D

Drug users in Cambodia are subject to arbitrary arrest and commitment to drug treatment facilities, but in a startling development may now also be unwilling participants in an experimental drug trial. In December 2009, police in Phnom Penh reportedly arrested at least 17 drug users and forced them into a drug trial for the experimental herbal formula Bong Sen at the military run “drug treatment center” Orksas Knyom. Bong Sen is an unlicensed treatment for opiate addiction, which, according to its Vietnamese manufacturer Ben Tre Fataco, has no side effects and enables addicts to recover in five to ten days.

Local and international NGOs, including Human Rights Watch, have expressed significant concern over the Bong Sen trials. In addition to the potentially coercive recruitment tactics, these trials were not subject to the Ministry of Health‘s ethical review process. Other ethical problems include a lack of informed consent, or safeguards for the health of participants. Moreover, after treatment, the detainees were released with no opportunity for follow-up care or counseling. Local NGOs estimate the relapse rate of drug users released from Orksas Knyom to be around one hundred percent.

If these claims are true, the trials run contrary to the World Medical Association’s Declaration of Helsinki, the definitive statement of ethical principles for human medical research. The Declaration mandates, among other things, that all human research undergo review by an ethics committee, that free and informed consent be obtained from each subject, and that the subject be able to withdraw participation at any point in the process.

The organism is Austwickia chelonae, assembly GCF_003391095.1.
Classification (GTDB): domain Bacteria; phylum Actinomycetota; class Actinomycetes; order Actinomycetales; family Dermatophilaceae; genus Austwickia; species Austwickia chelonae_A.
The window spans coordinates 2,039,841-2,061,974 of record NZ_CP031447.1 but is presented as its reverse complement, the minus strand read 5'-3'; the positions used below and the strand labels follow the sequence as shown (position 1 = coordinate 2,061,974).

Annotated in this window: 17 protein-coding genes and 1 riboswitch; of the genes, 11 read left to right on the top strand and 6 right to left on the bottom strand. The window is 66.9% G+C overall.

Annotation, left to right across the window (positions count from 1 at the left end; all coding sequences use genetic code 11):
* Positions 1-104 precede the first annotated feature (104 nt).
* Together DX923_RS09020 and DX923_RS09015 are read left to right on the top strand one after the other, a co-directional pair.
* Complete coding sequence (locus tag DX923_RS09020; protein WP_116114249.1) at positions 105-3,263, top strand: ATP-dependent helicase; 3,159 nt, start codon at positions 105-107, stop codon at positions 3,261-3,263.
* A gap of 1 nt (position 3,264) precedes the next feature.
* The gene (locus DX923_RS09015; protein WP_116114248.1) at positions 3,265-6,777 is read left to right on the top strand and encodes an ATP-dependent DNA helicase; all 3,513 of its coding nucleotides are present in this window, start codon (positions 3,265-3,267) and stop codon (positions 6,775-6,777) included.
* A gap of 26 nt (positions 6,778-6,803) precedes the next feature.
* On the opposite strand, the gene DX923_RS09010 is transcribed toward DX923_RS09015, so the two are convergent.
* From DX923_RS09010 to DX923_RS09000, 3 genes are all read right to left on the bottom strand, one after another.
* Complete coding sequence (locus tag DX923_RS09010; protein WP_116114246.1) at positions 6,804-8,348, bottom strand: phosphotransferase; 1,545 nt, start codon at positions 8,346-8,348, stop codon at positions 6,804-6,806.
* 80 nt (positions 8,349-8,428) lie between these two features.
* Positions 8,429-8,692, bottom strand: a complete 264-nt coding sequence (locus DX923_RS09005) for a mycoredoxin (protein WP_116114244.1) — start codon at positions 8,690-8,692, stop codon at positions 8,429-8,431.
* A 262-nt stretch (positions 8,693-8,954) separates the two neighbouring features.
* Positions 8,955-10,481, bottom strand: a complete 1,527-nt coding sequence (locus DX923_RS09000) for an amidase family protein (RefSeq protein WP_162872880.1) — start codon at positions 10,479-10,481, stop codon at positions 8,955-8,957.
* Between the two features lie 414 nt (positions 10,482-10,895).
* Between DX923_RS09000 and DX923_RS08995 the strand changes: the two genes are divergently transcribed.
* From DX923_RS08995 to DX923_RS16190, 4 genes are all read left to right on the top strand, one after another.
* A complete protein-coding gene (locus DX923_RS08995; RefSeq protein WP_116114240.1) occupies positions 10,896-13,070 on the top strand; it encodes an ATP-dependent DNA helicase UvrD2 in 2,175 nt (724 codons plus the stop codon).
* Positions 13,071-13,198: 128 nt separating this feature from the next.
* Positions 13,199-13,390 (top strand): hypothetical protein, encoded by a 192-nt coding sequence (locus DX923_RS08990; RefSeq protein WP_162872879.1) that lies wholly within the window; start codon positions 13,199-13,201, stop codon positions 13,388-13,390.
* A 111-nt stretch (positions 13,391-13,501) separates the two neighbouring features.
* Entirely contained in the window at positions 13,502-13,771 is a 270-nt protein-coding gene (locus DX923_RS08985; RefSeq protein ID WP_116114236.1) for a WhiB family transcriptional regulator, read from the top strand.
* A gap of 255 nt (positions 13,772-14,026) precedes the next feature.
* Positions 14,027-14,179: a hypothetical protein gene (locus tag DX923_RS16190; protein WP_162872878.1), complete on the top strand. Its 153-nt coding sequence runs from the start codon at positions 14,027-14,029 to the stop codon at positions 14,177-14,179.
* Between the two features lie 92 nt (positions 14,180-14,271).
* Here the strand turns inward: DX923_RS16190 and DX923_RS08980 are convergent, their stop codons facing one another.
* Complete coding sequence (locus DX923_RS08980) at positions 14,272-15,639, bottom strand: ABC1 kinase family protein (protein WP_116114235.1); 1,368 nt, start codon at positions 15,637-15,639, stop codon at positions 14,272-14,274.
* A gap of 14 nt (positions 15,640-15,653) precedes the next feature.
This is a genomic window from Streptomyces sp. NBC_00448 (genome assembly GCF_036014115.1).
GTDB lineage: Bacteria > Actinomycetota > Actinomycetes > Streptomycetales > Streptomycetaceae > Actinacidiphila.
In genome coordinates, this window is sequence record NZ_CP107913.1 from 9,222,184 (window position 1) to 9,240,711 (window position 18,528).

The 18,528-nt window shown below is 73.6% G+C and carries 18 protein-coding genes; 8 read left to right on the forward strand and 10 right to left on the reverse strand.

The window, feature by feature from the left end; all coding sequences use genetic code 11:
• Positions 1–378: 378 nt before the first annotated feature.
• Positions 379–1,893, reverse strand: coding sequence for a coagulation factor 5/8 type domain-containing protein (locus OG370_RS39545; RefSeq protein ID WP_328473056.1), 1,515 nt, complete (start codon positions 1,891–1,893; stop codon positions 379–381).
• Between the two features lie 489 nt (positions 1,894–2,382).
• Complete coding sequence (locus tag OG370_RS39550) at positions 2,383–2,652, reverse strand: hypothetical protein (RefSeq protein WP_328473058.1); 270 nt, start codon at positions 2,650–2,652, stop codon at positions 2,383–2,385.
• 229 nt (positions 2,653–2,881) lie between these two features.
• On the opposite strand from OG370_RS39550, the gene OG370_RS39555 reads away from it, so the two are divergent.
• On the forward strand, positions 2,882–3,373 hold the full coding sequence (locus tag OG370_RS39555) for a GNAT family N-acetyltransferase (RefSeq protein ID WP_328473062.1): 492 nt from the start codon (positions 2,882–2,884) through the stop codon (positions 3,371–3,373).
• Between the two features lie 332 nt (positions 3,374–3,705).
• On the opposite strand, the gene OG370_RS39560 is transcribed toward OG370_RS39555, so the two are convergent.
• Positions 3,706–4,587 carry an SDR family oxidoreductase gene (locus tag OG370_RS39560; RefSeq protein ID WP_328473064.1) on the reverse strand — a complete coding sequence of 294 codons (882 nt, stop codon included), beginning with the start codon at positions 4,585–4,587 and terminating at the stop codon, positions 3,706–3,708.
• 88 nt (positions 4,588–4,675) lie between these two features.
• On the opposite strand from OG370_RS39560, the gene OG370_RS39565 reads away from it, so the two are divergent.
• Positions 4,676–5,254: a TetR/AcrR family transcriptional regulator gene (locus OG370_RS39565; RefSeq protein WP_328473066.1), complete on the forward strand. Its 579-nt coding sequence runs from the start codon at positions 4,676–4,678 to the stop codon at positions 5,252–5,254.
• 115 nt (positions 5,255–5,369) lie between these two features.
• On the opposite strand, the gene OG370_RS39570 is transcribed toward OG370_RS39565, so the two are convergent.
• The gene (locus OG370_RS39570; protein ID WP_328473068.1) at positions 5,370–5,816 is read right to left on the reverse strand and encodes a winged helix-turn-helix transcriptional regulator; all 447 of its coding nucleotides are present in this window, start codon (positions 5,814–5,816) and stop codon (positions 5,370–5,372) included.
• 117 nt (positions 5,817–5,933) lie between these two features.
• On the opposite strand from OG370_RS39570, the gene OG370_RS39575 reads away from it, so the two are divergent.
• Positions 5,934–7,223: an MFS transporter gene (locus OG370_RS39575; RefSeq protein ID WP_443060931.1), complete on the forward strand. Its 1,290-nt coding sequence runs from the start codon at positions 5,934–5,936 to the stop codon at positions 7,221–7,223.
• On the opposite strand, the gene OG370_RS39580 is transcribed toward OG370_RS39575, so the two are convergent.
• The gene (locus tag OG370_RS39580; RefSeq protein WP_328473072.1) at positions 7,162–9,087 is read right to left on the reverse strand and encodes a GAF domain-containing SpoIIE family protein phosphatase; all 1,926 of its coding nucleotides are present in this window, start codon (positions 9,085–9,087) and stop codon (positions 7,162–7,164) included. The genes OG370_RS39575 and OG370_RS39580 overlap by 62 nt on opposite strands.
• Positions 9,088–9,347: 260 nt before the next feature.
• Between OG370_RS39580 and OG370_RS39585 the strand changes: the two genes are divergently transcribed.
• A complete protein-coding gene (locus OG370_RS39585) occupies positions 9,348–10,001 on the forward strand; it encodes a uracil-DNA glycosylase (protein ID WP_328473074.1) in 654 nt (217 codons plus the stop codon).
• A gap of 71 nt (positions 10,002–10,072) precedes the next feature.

Cambodia vehemently denies the claims made by NGOs. Cambodia’s National Authority for Combating Drugs, a collaborator in the trials, insists that Bong Sen is not a drug but an herbal treatment, and as such is not subject to the same ethical review procedures. Additionally, the government denies the assertions that the trials were involuntary, maintaining that all participants consented to the trial and that the treatment was effective.

In the past, the Cambodian government has been hesitant to allow drug trials on its citizens, and even halted an HIV drug trial for human rights concerns. This time, however, the government has an interest in permitting the trials. With considerable financial and technical support from Vietnam, Cambodia is planning to build the country’s first national drug rehabilitation center to help combat Cambodia’s rampant drug problem. Bong Sen, a Vietnamese drug, would be at least one of the treatments provided to patients at the proposed center. Ben Tre Fataco has been actively involved in the negotiations, including being present on at least one of the official visits of Vietnamese officials to discuss the deal.

As an increasing number of major pharmaceutical companies outsource their trials to developing countries, the prevalence of unethical drug trials in these areas has been a subject of recent interest for human rights and medical organizations. The Bong Sen trials in Cambodia highlight this concern. These trials must abide only by the host government’s standards, which are often minimal and rarely enforced. Since the people affected are already some of the most vulnerable, the ethical and legal implications of drug trials in developing countries deserve considerably more attention. While drug trials offer the possibility for new, potentially lifesaving, treatments, the human costs of involuntary and unethical medical testing must be vigilantly scrutinized.